I took a slightly different route to get my allergy shot today.  I followed a route recommended by google maps.  I don't know who at google thought that was a good bike route because there was a SERIOUS hill in the middle of it.  16% grade.  I liked it though and it was a great sunny day for it.
Here's the route -

Monday, January 31, 2011

Odo 1962 (13,294)

From now on I'm keeping track of my mileage in this format.  The first number being the total miles in the Sam Hillborne and the second being the total number of miles rode since I started keeping track.

Crank Length

According to this guy's formula - - I should be pushing 190mm cranks!  Check out his site.  What he's saying makes perfect sense.  Currently I'm running the bicycle "standard" 170mm.  It's pretty hard to find 190mm cranks, especially in a style crank you might like.  I've had my eye on the Grand Cru 50.4bcd Crankset from VO Imports for some time now, in fact my order just got shipped today.  A modern version of a classic crank.  I made the jump to 175mm, the largest size they come in.  As it is, with the bottom bracket on my Sam as low as it is, I cannot pedal through sharp corners or my pedal will bottom out on the pavement so I don't think a 190mm crank would be very beneficial anyway.  I'm very curious to see if 175mm makes my pedaling more efficient and affects my knees in any good or bad ways or if I even notice a difference.

I'm dropping from a triple to a double.  The large chain ring being a 46.  Currently my big ring is a 52 and my middle ring is a 46 so my top speed will be dropped a bit.  I really only use the 52 on steep downhills.  In the long run I may jump up the big ring to a 48.  The small chain ring is a 30 instead of a 28.  This is a very slight difference when it comes to my lowest gear, slightly harder, but again, eventually I will jump my rear cassette from a 7 speed 12 - 28 to a 8 speed in something like a 13 - 32/34 making it actually easier to hill climb.  Thus, in the long run, I should have a wider range of gears then I do now.  It might also mean the rear derailleur will have to be replaced to pick up the chain slack.  I will probably need a new bottom bracket to fit the new crank.   The current one has 13,000 miles on it anyway.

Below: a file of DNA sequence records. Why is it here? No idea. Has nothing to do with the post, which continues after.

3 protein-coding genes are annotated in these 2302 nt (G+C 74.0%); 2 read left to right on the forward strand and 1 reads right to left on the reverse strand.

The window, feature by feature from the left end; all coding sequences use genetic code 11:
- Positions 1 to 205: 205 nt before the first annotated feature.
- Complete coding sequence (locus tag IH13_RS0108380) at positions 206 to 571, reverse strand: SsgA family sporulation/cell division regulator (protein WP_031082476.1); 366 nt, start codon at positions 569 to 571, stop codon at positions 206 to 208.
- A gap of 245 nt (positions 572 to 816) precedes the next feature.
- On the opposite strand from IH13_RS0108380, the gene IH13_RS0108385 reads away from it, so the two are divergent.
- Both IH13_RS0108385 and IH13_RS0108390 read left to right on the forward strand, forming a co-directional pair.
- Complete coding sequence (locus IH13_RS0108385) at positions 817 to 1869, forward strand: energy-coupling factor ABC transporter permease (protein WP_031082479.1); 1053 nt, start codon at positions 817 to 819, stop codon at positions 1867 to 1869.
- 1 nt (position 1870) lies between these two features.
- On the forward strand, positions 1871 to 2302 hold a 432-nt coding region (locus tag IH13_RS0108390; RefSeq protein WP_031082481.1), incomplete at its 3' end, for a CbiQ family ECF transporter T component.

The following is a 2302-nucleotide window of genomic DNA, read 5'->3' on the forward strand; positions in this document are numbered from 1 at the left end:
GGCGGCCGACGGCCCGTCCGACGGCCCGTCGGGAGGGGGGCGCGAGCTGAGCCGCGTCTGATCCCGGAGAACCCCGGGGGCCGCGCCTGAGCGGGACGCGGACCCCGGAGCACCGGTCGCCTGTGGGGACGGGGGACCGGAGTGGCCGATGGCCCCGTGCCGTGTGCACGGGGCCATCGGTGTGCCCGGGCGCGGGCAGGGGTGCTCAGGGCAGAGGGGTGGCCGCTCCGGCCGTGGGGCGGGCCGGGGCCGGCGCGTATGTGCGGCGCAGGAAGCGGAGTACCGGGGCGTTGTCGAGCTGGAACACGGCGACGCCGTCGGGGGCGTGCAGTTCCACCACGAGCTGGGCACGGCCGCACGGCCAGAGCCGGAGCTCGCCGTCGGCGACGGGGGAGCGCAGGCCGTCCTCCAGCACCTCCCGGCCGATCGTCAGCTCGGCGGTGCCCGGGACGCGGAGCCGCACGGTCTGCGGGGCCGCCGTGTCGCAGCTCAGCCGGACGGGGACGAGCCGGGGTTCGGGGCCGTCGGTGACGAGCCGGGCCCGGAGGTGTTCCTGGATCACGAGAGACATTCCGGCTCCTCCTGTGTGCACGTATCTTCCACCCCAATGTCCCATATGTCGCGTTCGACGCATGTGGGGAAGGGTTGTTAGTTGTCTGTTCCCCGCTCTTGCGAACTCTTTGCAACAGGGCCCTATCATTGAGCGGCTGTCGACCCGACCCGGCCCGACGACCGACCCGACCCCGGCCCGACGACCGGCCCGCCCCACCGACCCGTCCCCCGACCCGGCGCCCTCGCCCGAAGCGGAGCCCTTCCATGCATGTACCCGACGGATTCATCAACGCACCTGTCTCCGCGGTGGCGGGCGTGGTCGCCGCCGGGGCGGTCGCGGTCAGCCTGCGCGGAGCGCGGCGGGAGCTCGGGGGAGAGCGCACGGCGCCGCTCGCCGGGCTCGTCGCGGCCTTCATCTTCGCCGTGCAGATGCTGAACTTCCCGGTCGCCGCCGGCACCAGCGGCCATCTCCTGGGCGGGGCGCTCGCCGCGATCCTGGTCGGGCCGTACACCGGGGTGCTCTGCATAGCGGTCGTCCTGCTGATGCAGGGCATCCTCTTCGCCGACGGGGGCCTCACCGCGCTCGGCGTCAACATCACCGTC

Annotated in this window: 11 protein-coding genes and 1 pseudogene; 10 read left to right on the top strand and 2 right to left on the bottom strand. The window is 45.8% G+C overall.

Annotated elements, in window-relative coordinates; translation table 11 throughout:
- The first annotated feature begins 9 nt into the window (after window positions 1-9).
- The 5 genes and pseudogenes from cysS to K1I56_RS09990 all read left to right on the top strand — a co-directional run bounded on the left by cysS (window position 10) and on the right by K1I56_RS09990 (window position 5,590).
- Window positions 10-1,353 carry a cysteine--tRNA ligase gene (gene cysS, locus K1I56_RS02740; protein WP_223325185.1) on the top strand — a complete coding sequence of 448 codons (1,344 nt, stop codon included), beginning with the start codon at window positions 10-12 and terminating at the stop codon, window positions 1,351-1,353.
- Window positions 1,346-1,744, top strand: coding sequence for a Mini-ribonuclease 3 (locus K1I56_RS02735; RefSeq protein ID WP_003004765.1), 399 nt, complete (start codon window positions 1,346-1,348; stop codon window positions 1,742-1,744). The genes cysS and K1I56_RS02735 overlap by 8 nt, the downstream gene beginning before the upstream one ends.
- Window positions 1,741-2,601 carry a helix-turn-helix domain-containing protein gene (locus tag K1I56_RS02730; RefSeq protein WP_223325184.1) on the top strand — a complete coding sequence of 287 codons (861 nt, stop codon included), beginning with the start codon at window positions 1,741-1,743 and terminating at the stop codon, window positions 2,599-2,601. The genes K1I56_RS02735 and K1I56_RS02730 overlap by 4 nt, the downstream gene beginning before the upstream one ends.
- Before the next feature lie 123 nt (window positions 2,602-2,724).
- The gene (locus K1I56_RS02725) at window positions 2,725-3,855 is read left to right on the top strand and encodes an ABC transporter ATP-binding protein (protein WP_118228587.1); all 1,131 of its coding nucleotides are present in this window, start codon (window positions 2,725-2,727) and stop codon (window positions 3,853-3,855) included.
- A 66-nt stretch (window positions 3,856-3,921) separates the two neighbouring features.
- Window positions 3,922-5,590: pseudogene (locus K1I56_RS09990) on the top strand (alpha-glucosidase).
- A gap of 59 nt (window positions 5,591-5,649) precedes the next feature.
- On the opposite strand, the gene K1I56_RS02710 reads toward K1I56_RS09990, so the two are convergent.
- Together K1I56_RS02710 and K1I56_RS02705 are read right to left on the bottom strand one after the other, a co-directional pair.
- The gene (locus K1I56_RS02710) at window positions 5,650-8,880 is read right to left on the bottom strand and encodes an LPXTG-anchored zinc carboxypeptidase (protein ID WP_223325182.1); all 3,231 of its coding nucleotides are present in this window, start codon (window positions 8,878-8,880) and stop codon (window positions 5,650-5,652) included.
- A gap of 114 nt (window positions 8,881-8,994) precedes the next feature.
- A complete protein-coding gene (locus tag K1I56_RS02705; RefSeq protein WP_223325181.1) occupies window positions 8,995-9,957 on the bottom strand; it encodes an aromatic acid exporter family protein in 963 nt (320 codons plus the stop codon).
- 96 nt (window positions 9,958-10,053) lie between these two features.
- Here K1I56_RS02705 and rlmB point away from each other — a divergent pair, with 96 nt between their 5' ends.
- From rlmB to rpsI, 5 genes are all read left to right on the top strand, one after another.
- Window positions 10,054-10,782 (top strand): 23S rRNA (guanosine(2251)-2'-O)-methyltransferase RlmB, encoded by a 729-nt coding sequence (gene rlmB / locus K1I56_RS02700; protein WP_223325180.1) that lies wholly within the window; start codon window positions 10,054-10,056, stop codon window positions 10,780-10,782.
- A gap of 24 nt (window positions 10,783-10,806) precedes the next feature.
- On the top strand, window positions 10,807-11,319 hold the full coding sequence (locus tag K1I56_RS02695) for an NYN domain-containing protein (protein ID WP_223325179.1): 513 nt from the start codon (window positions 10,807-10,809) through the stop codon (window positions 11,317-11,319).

Sunday, January 02, 2011

Seattle Rivendell Ride

Yesterday I got together with about 7 other Rivendell owners for a ride around Seattle.  Great group, great bikes, great weather (except for the cold, 30's).  I logged 41 miles in all.  My knees are sore.  The soreness like after the first day of STP.  I guess I need to ride more, get my legs back in shape. 

We rode past an interesting place along the South side of the ship canal, between the 15th Ave Bridge and the Ballard Locks.  I think it was called Fisherman's Terminal.  I've never seen so many fishing boats in one place.  With the noon sun and the reflections in the still water it looked like a great place for some photography so I'll have to get back there.